When we show a client what the market looks like, we'll typically go through a process of elimination.
If you're targeting a specific global industry as a talent source, and in that industry there are only 80 candidates who meet the criteria you're looking for, 40 of those candidates might not be looking to make a move at this time, and a further 20 might have no interest in working for your organization.
Wouldn't it be useful to have sight of the remaining interested and suitable candidates? Then it becomes a lot clearer for you to make a selection and you have comfort in knowing all bases have been covered.
Demand for Local Talent is Growing
In hiring African talent based abroad, companies are looking for local knowledge with a touch of international flavour and experience. After all, to compete in some of the largest African markets, you need the same world class skill-set required in any other competitive markets. Every African country has an obligation to protect its indigenous workforce and promote the skill set internally. With growth on the continent fueling the demand for talent, this has made the hiring challenge even harder.
Is Your Employee Value Proposition (EVP) Correctly Positioned to Entice the Appropriate Calibre of Candidates?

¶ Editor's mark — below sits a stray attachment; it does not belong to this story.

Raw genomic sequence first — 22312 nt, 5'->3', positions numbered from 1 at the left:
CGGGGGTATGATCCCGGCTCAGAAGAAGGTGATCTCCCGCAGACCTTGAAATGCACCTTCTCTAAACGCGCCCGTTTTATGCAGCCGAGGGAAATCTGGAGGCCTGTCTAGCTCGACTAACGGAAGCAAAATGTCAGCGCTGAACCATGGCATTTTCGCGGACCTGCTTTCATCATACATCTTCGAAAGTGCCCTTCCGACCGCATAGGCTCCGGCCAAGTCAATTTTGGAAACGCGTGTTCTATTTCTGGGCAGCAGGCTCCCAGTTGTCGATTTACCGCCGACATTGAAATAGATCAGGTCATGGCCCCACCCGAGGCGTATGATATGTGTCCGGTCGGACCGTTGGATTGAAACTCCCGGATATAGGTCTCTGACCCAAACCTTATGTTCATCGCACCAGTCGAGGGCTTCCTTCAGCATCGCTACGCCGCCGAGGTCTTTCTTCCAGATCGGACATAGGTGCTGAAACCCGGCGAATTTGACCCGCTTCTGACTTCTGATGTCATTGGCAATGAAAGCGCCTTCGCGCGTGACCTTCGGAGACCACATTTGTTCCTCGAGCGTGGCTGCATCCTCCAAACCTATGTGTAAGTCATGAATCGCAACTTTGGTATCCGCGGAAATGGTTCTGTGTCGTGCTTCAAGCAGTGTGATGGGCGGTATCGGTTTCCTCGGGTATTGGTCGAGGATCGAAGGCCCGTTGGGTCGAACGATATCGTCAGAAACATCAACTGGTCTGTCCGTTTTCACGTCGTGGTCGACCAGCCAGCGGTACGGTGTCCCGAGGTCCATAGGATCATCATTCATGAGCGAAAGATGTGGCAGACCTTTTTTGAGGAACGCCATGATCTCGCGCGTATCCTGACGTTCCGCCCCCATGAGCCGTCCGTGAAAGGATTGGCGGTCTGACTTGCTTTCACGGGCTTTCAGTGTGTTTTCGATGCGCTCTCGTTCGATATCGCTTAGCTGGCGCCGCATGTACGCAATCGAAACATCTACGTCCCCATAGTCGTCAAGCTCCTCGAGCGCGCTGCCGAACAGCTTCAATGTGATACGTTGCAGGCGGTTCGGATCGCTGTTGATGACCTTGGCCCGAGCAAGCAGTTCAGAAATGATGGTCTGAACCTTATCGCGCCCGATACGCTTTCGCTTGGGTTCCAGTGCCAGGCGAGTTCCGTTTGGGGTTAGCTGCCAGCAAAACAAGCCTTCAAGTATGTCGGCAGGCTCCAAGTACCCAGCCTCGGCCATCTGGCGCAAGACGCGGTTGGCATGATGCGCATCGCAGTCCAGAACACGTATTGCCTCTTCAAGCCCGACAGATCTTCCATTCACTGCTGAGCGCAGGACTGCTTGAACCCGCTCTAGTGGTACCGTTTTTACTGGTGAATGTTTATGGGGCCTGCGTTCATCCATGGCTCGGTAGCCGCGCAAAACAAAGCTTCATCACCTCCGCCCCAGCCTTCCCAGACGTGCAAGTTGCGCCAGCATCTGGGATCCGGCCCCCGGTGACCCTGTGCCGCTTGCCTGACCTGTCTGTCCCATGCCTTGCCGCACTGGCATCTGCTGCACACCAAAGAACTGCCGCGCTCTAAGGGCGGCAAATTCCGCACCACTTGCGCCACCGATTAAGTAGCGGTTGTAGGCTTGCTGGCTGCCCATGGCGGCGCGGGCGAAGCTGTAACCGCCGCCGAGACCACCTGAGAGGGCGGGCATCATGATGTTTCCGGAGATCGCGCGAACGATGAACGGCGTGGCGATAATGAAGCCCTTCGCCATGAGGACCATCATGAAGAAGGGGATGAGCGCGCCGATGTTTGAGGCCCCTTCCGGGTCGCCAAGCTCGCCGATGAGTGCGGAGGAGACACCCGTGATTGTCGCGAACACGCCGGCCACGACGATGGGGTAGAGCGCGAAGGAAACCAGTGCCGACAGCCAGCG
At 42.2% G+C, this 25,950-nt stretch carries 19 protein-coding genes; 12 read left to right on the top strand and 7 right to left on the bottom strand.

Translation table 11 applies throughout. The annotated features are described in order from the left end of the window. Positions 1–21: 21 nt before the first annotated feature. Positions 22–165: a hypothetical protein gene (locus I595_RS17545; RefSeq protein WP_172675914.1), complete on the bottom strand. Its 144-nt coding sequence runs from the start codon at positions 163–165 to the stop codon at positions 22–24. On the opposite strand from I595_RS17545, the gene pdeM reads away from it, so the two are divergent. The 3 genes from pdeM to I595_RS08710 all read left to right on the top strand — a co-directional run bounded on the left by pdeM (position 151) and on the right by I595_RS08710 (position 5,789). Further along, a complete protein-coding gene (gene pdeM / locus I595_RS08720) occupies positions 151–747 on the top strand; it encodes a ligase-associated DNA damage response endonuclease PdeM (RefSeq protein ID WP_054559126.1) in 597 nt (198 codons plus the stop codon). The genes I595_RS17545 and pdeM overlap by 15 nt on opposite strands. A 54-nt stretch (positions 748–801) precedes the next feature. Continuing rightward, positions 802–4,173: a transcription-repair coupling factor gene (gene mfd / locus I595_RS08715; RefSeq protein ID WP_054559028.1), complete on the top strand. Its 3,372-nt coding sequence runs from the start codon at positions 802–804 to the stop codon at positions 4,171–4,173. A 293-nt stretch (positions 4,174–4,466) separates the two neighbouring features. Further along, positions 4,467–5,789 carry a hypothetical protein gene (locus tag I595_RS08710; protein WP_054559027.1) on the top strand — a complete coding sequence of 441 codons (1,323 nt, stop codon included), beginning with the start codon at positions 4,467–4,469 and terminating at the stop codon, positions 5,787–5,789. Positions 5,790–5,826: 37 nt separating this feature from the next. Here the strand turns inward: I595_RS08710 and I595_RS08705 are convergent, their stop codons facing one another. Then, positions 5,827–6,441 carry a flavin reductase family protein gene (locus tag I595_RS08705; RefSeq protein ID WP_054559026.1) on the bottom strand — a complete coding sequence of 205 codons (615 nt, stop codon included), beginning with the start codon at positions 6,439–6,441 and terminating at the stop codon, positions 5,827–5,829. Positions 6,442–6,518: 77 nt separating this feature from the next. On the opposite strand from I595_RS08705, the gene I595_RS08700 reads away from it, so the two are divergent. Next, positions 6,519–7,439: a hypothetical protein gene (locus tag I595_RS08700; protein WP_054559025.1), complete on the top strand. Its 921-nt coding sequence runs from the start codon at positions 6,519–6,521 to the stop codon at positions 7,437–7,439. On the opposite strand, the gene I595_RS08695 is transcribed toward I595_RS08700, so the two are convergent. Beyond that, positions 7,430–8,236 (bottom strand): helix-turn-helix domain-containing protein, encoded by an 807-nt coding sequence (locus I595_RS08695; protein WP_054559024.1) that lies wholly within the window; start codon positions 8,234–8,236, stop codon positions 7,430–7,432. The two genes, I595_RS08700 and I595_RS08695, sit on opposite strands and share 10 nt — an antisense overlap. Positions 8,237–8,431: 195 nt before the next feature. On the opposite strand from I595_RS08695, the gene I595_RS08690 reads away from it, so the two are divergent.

Before you begin engaging with the ideal candidate, you need to ask yourself if your EVP is positioned correctly to entice the caliber of candidate you're looking for. You need to consider the experience of your current employees, and the benefits you offer beyond the generic benefits offered by the market. Non-financial/monetary benefits can make all the difference, not just for a happy employee, but also for people looking in.
Too often, organizations believe a poster on the wall and PowerPoint presentation is enough. However, if it is not practiced by the employees of the company, it doesn't make a case for how the labour market perceives the value gained by working for your organization.
Do you make your employees feel part of the team? Are decisions made collectively? These are questions you should be asking. Gartner reports that organizations that get their employee value proposition right can decrease annual employee turnover by almost 70%, while increasing new hire commitment by nearly 30%.
When you've found the right candidate, you can't expect to entice them to come all the way back home if you're not positioning yourself as a company that people desire to work for.
About the Author
*After qualifying as a Chartered Accountant within the Financial Services Bank Audit business of KPMG South Africa, Eric spent the next 7 years at KPMG working across the talent acquisition team and managing financial services and bank audits.
He then headed recruitment at KPMG South Africa as an Associate Director and then recruitment for the Group Enabling Functions Businesses for Standard Bank Group (30 countries). Eric has been a partner with Holbourne Advisory since 2013, assisting clients across the continent with executive search, talent advisory and consulting assignments. He has delivered over 100 executive assignments across a number of industries.